Turkish President Recep Tayyip Erdogan and U.S. President Donald Trump participate in a joint news conference in the East Room of the White House on November 13, 2019 in Washington, DC. During their meeting, Trump and Erdogan were scheduled to discuss Turkeys purchase of a Russian air defense system as well as the Turkish offensive against the Kurds in Syria.
Alex Wong | Getty Images
House committees on Saturday released the closed-door transcripts of two top national security officials who listened to the July 25 phone call with Ukraines president, which is at the center of the impeachment inquiry into President Donald Trump.The depositions were of National Security Council official Timothy Morrison and Jennifer Williams, a special adviser to Vice President Mike Pence for Europe and Russia.
In her deposition, Williams told the committees that she found the July 25 phone call between Trump and Ukraine President Volodymyr Zelensky to be "unusual an inappropriate." Trump asked Zelensky on that call to investigate former Vice President Joe Biden and his son Hunter.Williams said that the call "shed some light on possible other motivations" for freezing nearly $400 million in military aid to Ukraine.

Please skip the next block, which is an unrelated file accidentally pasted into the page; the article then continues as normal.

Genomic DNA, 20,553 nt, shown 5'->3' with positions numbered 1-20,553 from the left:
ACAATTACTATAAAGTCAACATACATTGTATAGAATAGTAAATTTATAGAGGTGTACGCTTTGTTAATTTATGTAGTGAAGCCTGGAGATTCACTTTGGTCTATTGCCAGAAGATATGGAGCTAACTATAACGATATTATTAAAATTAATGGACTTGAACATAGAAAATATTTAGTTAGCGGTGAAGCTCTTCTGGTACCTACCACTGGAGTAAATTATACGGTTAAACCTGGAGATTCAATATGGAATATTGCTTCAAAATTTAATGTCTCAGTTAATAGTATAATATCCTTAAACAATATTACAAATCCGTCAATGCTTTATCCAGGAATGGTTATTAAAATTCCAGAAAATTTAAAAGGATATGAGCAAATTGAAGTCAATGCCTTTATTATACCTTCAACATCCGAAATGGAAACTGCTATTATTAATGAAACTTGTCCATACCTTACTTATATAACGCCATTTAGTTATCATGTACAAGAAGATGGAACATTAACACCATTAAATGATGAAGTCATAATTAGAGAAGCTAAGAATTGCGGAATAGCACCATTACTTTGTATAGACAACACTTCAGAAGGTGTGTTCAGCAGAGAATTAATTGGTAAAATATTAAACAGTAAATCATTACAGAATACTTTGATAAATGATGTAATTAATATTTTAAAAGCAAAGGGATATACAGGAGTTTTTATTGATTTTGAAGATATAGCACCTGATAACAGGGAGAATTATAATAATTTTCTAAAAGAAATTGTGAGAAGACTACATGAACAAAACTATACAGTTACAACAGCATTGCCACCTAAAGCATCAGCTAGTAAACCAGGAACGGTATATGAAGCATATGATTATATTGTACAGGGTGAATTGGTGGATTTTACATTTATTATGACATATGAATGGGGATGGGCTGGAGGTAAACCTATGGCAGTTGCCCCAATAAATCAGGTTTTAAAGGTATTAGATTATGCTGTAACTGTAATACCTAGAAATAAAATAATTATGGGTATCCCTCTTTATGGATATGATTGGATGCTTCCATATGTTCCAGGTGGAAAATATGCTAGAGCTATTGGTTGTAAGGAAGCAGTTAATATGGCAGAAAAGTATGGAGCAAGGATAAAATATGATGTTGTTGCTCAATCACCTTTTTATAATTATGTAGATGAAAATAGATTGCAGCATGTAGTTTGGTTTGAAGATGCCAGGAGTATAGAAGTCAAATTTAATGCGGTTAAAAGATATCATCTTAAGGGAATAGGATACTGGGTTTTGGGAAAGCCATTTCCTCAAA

"I found the specific references to be — to be more specific to the president in nature, to his personal political agenda, as opposed to a broader…foreign policy objective of the United States," Williams said about Trumps request for investigations.
House Democrats launched an impeachment inquiry against the president over allegations that he violated his oath of office and U.S. national security by asking a foreign leader to investigate a political rival for personal gain.
Prior to the call, Williams said she had not heard any type of conversation in the office about Ukrainian interference in the 2016 election or investigating the Bidens.
In his testimony, Morrison said U.S. Ambassador to the EU Gordon Sondland indicated to an advisor to Ukraines president, Andriy Yermak, that the military assistance was tied to an investigation into the gas company Burisma, in which Hunter Biden was a board member.
"He [Sondland] told me that in his — that what he communicated was that he believed the — what could help them move the aid was if the prosecutor general would to go the mike and announce that he was opening the Burisma investigation," Morrison said.